TotalQuoted Prices in
Active Markets
for Identical
(Level 1)

(Level 2)

(Level 3)
 (In millions)
Money market funds$268.7 $268.7 $ $ 
Registered investment companies2.1 2.1   
Commercial paper30.0  30.0  
Equity securities9.2 9.2   
Total$310.0 $280.0 $30.0 $ 
 Fair value measurement as of December 31, 2020
 TotalQuoted Prices in
Active Markets
for Identical
(Level 1)

(Level 2)

(Level 3)
 (In millions)
Money market funds$569.3 $569.3 $ $ 
Registered investment companies2.5 2.5   
Commercial paper232.0  232.0  
Equity securities7.0 7.0   
Total$810.8 $578.8 $232.0 $ 
As of March 31, 2021 and December 31, 2020, the total estimated fair value for commercial paper was classified as cash and cash equivalents as the remaining maturity at date of purchase was less than three months.
The carrying amounts of certain of the Company’s financial instruments, including cash and cash equivalents, restricted cash, accounts receivable, accounts payable, accrued compensation, and other accrued liabilities, approximate fair value because of their short maturities.
The following table summarizes the estimated fair value and principal amount for outstanding debt obligations excluding finance lease obligations:

 Fair ValuePrincipal Amount
 March 31, 2021December 31, 2020March 31, 2021December 31, 2020
 (In millions)
Term loan$293.2 $306.5 $301.9 $308.5 
21/4% Notes
295.4 609.5 164.6 300.0 
Total$588.6 $916.0 $466.5 $608.5 
The fair value of the 2¼% Notes was determined using broker quotes that are based on open markets for the Company's debt securities (Level 2 securities). The fair value of the term loan was estimated based on a third-party model used to derive a relative value price using comparable corporate loans within the same industry, credit quality, and currency.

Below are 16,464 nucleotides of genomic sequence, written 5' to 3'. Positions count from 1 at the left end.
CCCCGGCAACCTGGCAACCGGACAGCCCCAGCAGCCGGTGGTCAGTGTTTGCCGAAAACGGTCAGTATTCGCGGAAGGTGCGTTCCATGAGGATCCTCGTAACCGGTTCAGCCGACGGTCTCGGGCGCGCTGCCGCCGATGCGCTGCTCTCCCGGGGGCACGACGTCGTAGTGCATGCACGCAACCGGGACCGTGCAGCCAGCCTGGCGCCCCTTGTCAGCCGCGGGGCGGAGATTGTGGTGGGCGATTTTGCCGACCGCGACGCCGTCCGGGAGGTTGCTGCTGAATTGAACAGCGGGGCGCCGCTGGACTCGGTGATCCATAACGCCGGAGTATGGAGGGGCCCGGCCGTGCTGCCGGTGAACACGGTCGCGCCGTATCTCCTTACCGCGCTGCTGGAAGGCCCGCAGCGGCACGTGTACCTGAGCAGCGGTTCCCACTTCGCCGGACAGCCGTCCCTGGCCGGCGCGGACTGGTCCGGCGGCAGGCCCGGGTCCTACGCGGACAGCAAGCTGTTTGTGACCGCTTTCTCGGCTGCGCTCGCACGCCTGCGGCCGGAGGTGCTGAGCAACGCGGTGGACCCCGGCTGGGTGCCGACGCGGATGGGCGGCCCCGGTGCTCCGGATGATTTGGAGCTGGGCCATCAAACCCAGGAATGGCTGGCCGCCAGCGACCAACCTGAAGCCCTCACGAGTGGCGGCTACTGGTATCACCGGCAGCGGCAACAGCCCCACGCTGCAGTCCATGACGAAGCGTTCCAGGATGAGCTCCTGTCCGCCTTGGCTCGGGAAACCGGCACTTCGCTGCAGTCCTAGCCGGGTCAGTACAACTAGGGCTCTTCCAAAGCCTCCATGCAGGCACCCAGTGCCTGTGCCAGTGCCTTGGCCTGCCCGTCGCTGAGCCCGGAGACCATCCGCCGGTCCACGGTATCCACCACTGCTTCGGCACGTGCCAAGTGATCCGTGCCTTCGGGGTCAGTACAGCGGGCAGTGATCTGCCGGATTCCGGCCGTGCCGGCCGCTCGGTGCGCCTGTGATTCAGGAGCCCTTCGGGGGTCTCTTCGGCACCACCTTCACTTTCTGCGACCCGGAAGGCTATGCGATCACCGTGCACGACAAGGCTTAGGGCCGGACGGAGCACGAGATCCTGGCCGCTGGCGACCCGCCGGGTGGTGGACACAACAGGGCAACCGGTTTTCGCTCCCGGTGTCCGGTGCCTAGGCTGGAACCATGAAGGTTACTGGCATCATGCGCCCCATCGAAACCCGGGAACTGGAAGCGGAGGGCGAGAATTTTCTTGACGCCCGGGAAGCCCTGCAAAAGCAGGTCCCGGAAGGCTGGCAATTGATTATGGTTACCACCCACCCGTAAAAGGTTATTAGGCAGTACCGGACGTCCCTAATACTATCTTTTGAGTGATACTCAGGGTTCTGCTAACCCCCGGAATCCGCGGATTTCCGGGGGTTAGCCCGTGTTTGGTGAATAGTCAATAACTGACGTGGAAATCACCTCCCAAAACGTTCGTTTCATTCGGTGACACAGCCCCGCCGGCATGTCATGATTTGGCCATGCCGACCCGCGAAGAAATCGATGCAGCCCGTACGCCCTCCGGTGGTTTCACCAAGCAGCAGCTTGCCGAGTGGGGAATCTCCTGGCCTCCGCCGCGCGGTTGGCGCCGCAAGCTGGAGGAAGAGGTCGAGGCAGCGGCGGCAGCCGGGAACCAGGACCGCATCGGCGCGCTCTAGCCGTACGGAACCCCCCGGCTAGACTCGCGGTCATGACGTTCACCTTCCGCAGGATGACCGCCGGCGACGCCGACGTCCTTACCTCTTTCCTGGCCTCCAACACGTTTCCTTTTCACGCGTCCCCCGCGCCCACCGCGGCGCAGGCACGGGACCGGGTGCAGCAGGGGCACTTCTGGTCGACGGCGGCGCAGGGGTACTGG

b. Accounts Receivable, net
March 31, 2021December 31, 2020
 (In millions)
Billed receivables under long-term contracts$206.0 $75.3 
Other trade receivables0.3 0.3 
Accounts receivable, net$206.3 $75.6 
c. Other Current Assets, net
March 31, 2021December 31, 2020
 (In millions)
Deferred costs recoverable from the U.S. government $39.0 $41.0 
Income tax receivable41.3 46.9 
Inventories12.9 10.0 
Prepaid expenses17.5 18.0 
Other14.7 20.6 
Other current assets, net$125.4 $136.5 
d. Property, Plant and Equipment, net
March 31, 2021December 31, 2020
 (In millions)
Land$71.2 $71.2 
Buildings and improvements443.4 433.4 
Machinery and equipment, including capitalized software477.2 471.3 
Construction-in-progress93.6 105.5 
1,085.4 1,081.4 
Less: accumulated depreciation(669.4)(658.3)
Property, plant and equipment, net$416.0 $423.1 
e. Other Noncurrent Assets, net
March 31, 2021December 31, 2020
 (In millions)
Real estate held for entitlement and leasing$102.1 $101.8 
Deferred costs recoverable from the U.S. government 54.9 54.7